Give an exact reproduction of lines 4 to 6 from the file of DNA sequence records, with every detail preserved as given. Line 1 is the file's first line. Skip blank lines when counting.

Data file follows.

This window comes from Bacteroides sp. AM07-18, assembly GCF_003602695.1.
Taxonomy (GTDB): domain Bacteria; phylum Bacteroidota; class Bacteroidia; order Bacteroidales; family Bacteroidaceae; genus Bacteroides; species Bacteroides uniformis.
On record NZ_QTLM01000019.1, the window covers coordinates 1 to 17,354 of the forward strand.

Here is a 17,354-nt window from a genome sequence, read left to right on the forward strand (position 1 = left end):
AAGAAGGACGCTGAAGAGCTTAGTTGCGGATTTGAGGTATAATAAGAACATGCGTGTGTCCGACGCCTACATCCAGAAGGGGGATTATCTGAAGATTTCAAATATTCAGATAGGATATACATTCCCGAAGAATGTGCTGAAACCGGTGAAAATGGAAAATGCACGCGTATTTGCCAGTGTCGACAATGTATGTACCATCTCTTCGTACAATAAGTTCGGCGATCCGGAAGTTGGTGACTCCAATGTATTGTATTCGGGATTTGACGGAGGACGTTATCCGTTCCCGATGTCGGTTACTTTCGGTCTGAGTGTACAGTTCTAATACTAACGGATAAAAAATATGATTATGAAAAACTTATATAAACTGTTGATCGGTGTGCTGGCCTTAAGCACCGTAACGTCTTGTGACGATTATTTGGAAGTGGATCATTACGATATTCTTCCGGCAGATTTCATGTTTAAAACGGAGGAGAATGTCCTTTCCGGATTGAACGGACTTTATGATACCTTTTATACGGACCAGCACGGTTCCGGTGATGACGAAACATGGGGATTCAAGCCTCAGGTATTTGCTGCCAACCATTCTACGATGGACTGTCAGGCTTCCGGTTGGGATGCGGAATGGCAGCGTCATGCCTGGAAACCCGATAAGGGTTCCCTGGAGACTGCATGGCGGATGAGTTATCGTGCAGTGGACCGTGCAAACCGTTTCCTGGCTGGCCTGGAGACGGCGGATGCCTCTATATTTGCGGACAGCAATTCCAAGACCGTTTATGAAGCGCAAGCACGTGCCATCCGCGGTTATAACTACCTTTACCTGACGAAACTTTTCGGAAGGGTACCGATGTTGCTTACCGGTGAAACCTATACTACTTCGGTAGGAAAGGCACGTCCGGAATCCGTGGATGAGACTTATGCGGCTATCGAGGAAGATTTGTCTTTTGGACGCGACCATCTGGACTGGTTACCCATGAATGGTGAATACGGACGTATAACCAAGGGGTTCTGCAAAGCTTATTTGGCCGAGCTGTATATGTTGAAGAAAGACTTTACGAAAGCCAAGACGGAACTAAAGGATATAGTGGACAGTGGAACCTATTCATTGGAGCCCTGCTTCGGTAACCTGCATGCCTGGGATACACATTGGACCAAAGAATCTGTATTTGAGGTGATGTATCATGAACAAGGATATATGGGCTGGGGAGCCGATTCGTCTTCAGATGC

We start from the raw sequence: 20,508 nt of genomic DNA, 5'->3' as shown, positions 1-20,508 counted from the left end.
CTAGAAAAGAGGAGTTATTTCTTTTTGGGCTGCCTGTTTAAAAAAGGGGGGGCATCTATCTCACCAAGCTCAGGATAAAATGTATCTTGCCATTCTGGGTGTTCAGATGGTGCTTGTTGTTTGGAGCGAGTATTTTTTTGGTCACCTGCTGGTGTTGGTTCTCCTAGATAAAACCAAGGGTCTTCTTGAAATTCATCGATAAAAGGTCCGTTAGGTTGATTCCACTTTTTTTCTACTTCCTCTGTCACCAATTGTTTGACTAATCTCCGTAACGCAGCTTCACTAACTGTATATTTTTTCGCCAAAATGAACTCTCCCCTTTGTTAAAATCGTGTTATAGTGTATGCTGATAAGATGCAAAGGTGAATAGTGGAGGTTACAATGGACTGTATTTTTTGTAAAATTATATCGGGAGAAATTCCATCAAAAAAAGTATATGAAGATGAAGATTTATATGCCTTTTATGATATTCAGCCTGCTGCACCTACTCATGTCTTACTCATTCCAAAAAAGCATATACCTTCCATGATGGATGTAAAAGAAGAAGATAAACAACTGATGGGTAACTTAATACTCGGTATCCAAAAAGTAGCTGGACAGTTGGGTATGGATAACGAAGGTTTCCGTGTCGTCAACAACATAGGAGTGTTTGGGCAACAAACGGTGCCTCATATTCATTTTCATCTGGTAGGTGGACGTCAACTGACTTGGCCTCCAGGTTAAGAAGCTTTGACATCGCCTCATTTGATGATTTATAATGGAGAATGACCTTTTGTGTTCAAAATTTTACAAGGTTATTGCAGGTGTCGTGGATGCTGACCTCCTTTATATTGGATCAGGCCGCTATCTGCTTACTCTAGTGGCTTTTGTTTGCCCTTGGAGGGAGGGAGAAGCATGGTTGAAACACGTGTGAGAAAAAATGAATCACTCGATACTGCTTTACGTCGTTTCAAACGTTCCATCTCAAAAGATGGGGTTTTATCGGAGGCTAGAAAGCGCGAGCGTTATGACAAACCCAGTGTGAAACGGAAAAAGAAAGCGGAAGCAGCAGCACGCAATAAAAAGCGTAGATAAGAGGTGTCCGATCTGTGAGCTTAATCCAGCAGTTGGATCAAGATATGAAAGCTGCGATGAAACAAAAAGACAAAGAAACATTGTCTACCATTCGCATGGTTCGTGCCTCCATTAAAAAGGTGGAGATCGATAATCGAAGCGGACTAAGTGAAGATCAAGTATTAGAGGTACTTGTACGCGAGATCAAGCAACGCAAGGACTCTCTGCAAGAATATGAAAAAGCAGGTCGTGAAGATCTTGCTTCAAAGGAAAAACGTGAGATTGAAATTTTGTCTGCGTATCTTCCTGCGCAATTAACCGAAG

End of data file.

Here is a 17,354-nt window from a genome sequence, read left to right on the forward strand (position 1 = left end):
AAGAAGGACGCTGAAGAGCTTAGTTGCGGATTTGAGGTATAATAAGAACATGCGTGTGTCCGACGCCTACATCCAGAAGGGGGATTATCTGAAGATTTCAAATATTCAGATAGGATATACATTCCCGAAGAATGTGCTGAAACCGGTGAAAATGGAAAATGCACGCGTATTTGCCAGTGTCGACAATGTATGTACCATCTCTTCGTACAATAAGTTCGGCGATCCGGAAGTTGGTGACTCCAATGTATTGTATTCGGGATTTGACGGAGGACGTTATCCGTTCCCGATGTCGGTTACTTTCGGTCTGAGTGTACAGTTCTAATACTAACGGATAAAAAATATGATTATGAAAAACTTATATAAACTGTTGATCGGTGTGCTGGCCTTAAGCACCGTAACGTCTTGTGACGATTATTTGGAAGTGGATCATTACGATATTCTTCCGGCAGATTTCATGTTTAAAACGGAGGAGAATGTCCTTTCCGGATTGAACGGACTTTATGATACCTTTTATACGGACCAGCACGGTTCCGGTGATGACGAAACATGGGGATTCAAGCCTCAGGTATTTGCTGCCAACCATTCTACGATGGACTGTCAGGCTTCCGGTTGGGATGCGGAATGGCAGCGTCATGCCTGGAAACCCGATAAGGGTTCCCTGGAGACTGCATGGCGGATGAGTTATCGTGCAGTGGACCGTGCAAACCGTTTCCTGGCTGGCCTGGAGACGGCGGATGCCTCTATATTTGCGGACAGCAATTCCAAGACCGTTTATGAAGCGCAAGCACGTGCCATCCGCGGTTATAACTACCTTTACCTGACGAAACTTTTCGGAAGGGTACCGATGTTGCTTACCGGTGAAACCTATACTACTTCGGTAGGAAAGGCACGTCCGGAATCCGTGGATGAGACTTATGCGGCTATCGAGGAAGATTTGTCTTTTGGACGCGACCATCTGGACTGGTTACCCATGAATGGTGAATACGGACGTATAACCAAGGGGTTCTGCAAAGCTTATTTGGCCGAGCTGTATATGTTGAAGAAAGACTTTACGAAAGCCAAGACGGAACTAAAGGATATAGTGGACAGTGGAACCTATTCATTGGAGCCCTGCTTCGGTAACCTGCATGCCTGGGATACACATTGGACCAAAGAATCTGTATTTGAGGTGATGTATCATGAACAAGGATATATGGGCTGGGGAGCCGATTCGTCTTCAGATGC

We start from the raw sequence: 20,508 nt of genomic DNA, 5'->3' as shown, positions 1-20,508 counted from the left end.